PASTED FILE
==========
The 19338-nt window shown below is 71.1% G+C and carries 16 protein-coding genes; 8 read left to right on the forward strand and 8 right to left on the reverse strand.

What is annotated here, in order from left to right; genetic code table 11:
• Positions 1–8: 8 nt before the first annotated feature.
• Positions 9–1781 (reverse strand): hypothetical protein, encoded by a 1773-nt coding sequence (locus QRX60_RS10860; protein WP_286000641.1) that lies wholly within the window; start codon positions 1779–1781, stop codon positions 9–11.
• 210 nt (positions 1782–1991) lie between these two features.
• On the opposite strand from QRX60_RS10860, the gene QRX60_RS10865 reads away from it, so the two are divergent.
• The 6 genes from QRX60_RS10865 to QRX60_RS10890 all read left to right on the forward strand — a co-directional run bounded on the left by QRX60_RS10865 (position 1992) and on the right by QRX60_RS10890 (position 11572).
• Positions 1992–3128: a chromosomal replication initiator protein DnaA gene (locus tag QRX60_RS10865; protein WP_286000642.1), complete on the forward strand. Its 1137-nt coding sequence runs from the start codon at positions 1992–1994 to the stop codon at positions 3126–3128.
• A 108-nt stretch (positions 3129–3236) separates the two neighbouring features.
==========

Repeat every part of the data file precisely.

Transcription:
The 19338-nt window shown below is 71.1% G+C and carries 16 protein-coding genes; 8 read left to right on the forward strand and 8 right to left on the reverse strand.

What is annotated here, in order from left to right; genetic code table 11:
• Positions 1–8: 8 nt before the first annotated feature.
• Positions 9–1781 (reverse strand): hypothetical protein, encoded by a 1773-nt coding sequence (locus QRX60_RS10860; protein WP_286000641.1) that lies wholly within the window; start codon positions 1779–1781, stop codon positions 9–11.
• 210 nt (positions 1782–1991) lie between these two features.
• On the opposite strand from QRX60_RS10860, the gene QRX60_RS10865 reads away from it, so the two are divergent.
• The 6 genes from QRX60_RS10865 to QRX60_RS10890 all read left to right on the forward strand — a co-directional run bounded on the left by QRX60_RS10865 (position 1992) and on the right by QRX60_RS10890 (position 11572).
• Positions 1992–3128: a chromosomal replication initiator protein DnaA gene (locus tag QRX60_RS10865; protein WP_286000642.1), complete on the forward strand. Its 1137-nt coding sequence runs from the start codon at positions 1992–1994 to the stop codon at positions 3126–3128.
• A 108-nt stretch (positions 3129–3236) separates the two neighbouring features.